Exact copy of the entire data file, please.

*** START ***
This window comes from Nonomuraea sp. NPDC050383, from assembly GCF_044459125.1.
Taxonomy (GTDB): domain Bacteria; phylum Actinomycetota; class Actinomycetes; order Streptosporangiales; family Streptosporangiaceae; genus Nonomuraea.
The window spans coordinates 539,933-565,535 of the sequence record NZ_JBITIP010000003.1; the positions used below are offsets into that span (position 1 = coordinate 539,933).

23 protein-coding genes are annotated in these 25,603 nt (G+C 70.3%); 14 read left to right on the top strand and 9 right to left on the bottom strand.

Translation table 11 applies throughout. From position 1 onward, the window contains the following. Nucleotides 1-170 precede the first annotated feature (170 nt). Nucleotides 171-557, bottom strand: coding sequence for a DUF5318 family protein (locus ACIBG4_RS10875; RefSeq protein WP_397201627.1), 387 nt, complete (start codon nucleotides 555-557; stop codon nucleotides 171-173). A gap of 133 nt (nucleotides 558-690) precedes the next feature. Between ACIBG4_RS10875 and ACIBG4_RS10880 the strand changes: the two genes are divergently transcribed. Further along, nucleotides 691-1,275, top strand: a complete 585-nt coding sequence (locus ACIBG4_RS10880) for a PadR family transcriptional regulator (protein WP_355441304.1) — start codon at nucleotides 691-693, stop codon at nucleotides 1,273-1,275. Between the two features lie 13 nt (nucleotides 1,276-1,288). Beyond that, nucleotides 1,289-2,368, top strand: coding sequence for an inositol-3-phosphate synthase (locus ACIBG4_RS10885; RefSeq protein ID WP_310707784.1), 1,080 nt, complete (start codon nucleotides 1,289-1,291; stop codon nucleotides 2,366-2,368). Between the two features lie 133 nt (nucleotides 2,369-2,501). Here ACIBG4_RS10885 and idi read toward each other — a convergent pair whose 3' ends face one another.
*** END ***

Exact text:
This window comes from Nonomuraea sp. NPDC050383, from assembly GCF_044459125.1.
Taxonomy (GTDB): domain Bacteria; phylum Actinomycetota; class Actinomycetes; order Streptosporangiales; family Streptosporangiaceae; genus Nonomuraea.
The window spans coordinates 539,933-565,535 of the sequence record NZ_JBITIP010000003.1; the positions used below are offsets into that span (position 1 = coordinate 539,933).

23 protein-coding genes are annotated in these 25,603 nt (G+C 70.3%); 14 read left to right on the top strand and 9 right to left on the bottom strand.

Translation table 11 applies throughout. From position 1 onward, the window contains the following. Nucleotides 1-170 precede the first annotated feature (170 nt). Nucleotides 171-557, bottom strand: coding sequence for a DUF5318 family protein (locus ACIBG4_RS10875; RefSeq protein WP_397201627.1), 387 nt, complete (start codon nucleotides 555-557; stop codon nucleotides 171-173). A gap of 133 nt (nucleotides 558-690) precedes the next feature. Between ACIBG4_RS10875 and ACIBG4_RS10880 the strand changes: the two genes are divergently transcribed. Further along, nucleotides 691-1,275, top strand: a complete 585-nt coding sequence (locus ACIBG4_RS10880) for a PadR family transcriptional regulator (protein WP_355441304.1) — start codon at nucleotides 691-693, stop codon at nucleotides 1,273-1,275. Between the two features lie 13 nt (nucleotides 1,276-1,288). Beyond that, nucleotides 1,289-2,368, top strand: coding sequence for an inositol-3-phosphate synthase (locus ACIBG4_RS10885; RefSeq protein ID WP_310707784.1), 1,080 nt, complete (start codon nucleotides 1,289-1,291; stop codon nucleotides 2,366-2,368). Between the two features lie 133 nt (nucleotides 2,369-2,501). Here ACIBG4_RS10885 and idi read toward each other — a convergent pair whose 3' ends face one another.